St. Jude Medical stocks take hit amid questions of device cybersecurity

A research organization is alleging cardiac devices developed by St. Jude Medical are highly vulnerable to cybersecurity threats that could be harmful to people who use the devices, reports The Star Tribune.

Muddy Waters Research released a report saying it saw demonstrations of two types of cyberattacks against St. Jude's implantable cardiac devices. One of the purported witnessed attacks caused the device to malfunction by pacing at a potentially dangerous rate, and the other attack drained the device battery.

"We find STJ cardiac devices' vulnerabilities orders of magnitude more worrying than the medical device hacks that have been publicly discussed in the past," Muddy Waters said in a statement.

St. Jude Medical, based in St. Paul, Minn., denies the allegations. "The allegations are absolutely untrue," Phil Ebeling, St. Jude Medical CTO, told The Star Tribune. "There are several layers of security measures in place. We conduct security assessments on an ongoing basis and work with external experts on…all our devices."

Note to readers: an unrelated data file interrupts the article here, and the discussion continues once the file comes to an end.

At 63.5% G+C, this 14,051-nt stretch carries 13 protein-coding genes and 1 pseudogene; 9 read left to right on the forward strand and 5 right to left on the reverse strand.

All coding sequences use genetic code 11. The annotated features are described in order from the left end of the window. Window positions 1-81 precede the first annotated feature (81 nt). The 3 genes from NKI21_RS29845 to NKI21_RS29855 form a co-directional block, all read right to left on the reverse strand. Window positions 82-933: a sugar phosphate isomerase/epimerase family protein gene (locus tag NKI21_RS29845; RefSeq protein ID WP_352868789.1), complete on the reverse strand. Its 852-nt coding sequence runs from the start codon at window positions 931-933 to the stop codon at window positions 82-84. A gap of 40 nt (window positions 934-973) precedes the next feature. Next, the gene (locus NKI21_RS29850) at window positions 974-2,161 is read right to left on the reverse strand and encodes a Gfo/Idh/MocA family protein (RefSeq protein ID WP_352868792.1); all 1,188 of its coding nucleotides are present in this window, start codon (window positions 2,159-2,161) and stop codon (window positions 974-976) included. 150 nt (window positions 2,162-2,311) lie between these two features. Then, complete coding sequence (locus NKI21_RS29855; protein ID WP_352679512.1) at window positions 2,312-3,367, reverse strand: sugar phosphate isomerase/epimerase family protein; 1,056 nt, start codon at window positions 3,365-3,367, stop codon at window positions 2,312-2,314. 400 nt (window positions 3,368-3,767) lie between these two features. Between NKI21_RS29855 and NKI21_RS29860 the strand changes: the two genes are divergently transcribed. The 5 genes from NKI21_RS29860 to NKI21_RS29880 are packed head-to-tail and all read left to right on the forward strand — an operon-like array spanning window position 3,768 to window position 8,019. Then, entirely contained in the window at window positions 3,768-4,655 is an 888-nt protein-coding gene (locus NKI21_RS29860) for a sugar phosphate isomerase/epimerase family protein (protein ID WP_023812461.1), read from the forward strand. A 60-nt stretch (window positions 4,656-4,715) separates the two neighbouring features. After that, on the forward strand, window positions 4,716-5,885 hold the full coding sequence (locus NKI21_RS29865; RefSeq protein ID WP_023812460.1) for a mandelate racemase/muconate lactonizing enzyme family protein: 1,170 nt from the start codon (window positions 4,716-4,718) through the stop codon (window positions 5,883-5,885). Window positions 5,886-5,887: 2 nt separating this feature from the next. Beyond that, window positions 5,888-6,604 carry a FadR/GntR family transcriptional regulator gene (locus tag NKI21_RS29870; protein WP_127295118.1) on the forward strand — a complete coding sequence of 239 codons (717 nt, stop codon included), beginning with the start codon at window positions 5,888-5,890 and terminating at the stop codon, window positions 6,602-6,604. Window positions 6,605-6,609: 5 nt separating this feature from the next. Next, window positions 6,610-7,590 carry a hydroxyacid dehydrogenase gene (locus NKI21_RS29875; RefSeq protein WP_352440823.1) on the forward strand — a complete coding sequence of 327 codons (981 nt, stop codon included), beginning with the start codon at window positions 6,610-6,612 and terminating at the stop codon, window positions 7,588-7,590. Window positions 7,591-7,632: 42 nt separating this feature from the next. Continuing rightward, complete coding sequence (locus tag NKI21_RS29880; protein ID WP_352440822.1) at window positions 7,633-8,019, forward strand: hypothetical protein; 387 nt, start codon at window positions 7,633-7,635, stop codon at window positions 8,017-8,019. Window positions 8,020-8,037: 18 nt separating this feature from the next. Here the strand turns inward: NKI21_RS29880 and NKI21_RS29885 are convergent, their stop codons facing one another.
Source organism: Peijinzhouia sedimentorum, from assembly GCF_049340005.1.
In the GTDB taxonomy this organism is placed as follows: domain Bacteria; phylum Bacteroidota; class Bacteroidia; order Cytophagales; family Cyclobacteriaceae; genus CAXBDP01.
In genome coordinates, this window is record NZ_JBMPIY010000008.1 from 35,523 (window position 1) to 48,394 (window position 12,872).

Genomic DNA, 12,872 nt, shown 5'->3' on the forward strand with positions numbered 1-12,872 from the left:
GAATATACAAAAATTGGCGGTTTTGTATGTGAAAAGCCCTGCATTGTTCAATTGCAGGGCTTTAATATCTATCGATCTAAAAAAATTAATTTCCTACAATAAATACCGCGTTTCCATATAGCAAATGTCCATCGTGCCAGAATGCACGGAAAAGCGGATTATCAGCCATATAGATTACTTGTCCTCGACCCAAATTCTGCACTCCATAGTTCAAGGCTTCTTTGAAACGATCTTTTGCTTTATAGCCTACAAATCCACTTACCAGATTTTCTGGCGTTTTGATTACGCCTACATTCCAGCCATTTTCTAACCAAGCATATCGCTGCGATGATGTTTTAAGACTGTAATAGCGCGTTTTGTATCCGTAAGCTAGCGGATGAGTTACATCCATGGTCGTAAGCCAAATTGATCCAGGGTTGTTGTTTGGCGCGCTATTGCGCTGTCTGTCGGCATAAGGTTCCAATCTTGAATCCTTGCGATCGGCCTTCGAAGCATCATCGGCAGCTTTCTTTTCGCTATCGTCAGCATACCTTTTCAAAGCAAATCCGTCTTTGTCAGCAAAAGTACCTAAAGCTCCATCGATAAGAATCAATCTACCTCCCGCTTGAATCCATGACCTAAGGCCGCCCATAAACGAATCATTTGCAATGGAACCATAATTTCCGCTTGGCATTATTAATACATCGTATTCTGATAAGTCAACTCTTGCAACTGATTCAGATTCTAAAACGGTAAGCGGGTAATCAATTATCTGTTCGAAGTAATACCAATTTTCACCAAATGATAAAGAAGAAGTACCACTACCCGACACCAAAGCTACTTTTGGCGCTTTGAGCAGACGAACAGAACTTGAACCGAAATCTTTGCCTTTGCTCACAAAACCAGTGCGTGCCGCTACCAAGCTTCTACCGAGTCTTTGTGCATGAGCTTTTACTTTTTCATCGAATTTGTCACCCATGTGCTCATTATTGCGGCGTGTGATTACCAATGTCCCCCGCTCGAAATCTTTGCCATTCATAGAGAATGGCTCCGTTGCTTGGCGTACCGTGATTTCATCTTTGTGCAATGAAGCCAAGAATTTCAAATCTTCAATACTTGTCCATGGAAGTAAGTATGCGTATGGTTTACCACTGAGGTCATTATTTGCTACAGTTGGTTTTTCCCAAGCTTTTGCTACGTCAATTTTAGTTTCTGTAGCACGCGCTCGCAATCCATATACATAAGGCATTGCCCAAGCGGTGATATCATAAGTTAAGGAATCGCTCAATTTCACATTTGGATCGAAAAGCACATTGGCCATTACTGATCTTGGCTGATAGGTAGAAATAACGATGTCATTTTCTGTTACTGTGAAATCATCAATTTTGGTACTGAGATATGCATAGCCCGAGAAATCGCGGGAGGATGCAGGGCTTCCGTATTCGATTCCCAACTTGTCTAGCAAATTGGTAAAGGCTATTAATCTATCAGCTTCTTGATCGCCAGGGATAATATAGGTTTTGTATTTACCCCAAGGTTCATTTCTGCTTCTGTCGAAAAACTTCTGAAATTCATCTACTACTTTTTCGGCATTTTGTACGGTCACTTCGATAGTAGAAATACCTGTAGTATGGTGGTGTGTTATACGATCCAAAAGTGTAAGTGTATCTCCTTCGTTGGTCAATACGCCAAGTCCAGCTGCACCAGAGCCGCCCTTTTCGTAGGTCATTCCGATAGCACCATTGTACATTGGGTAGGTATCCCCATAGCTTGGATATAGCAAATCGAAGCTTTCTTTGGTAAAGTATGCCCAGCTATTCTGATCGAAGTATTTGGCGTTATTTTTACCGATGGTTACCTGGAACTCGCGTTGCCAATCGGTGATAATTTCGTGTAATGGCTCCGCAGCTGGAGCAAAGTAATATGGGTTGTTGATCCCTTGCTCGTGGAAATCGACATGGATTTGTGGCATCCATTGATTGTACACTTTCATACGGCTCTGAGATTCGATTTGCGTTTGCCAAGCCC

Muddy Waters said in its report it expects remedying the security vulnerabilities should take at least two years.

St. Jude stocks fell 8 percent within 90 minutes of Muddy Waters' allegations. After regaining some of its value, it ended Thursday down 5 percent, according to The Star Tribune.

More articles on cybersecurity:

HIMSS: Nearly a third of hospitals transmit patient data unencrypted 
80% of providers reported security incidences in 2016: 7 findings from HIMSS' cybersecurity update 
Lack of cybersecurity talent leaves companies worldwide in a bind 

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